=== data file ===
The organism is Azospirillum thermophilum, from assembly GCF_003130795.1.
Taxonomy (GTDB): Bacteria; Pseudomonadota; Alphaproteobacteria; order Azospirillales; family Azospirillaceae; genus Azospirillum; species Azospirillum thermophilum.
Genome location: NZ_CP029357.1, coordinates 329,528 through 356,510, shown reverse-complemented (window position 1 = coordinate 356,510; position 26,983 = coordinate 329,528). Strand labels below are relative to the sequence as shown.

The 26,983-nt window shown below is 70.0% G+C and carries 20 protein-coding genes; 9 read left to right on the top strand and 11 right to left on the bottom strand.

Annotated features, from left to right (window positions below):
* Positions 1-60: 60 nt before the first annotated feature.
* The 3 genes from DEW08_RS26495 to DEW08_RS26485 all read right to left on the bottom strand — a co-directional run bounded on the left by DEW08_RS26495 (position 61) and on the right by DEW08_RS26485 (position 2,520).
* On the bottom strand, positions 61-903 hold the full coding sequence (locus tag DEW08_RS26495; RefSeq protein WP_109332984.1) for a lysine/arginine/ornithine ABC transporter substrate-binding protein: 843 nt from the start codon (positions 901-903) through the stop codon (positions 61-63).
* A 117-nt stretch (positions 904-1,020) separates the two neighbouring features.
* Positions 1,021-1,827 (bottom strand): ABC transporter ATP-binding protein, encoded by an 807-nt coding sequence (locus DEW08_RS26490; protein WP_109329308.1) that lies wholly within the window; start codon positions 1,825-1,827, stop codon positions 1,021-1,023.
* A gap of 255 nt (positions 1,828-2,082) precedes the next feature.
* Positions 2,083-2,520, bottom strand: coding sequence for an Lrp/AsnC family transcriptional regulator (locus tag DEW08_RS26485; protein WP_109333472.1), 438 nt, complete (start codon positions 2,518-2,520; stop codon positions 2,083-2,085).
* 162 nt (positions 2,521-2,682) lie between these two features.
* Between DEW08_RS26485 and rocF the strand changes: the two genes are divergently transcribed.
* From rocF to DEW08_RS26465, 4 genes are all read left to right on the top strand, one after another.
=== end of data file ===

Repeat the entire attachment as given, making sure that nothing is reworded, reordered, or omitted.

The organism is Azospirillum thermophilum, from assembly GCF_003130795.1.
Taxonomy (GTDB): Bacteria; Pseudomonadota; Alphaproteobacteria; order Azospirillales; family Azospirillaceae; genus Azospirillum; species Azospirillum thermophilum.
Genome location: NZ_CP029357.1, coordinates 329,528 through 356,510, shown reverse-complemented (window position 1 = coordinate 356,510; position 26,983 = coordinate 329,528). Strand labels below are relative to the sequence as shown.

The 26,983-nt window shown below is 70.0% G+C and carries 20 protein-coding genes; 9 read left to right on the top strand and 11 right to left on the bottom strand.

Annotated features, from left to right (window positions below):
* Positions 1-60: 60 nt before the first annotated feature.
* The 3 genes from DEW08_RS26495 to DEW08_RS26485 all read right to left on the bottom strand — a co-directional run bounded on the left by DEW08_RS26495 (position 61) and on the right by DEW08_RS26485 (position 2,520).
* On the bottom strand, positions 61-903 hold the full coding sequence (locus tag DEW08_RS26495; RefSeq protein WP_109332984.1) for a lysine/arginine/ornithine ABC transporter substrate-binding protein: 843 nt from the start codon (positions 901-903) through the stop codon (positions 61-63).
* A 117-nt stretch (positions 904-1,020) separates the two neighbouring features.
* Positions 1,021-1,827 (bottom strand): ABC transporter ATP-binding protein, encoded by an 807-nt coding sequence (locus DEW08_RS26490; protein WP_109329308.1) that lies wholly within the window; start codon positions 1,825-1,827, stop codon positions 1,021-1,023.
* A gap of 255 nt (positions 1,828-2,082) precedes the next feature.
* Positions 2,083-2,520, bottom strand: coding sequence for an Lrp/AsnC family transcriptional regulator (locus tag DEW08_RS26485; protein WP_109333472.1), 438 nt, complete (start codon positions 2,518-2,520; stop codon positions 2,083-2,085).
* 162 nt (positions 2,521-2,682) lie between these two features.
* Between DEW08_RS26485 and rocF the strand changes: the two genes are divergently transcribed.
* From rocF to DEW08_RS26465, 4 genes are all read left to right on the top strand, one after another.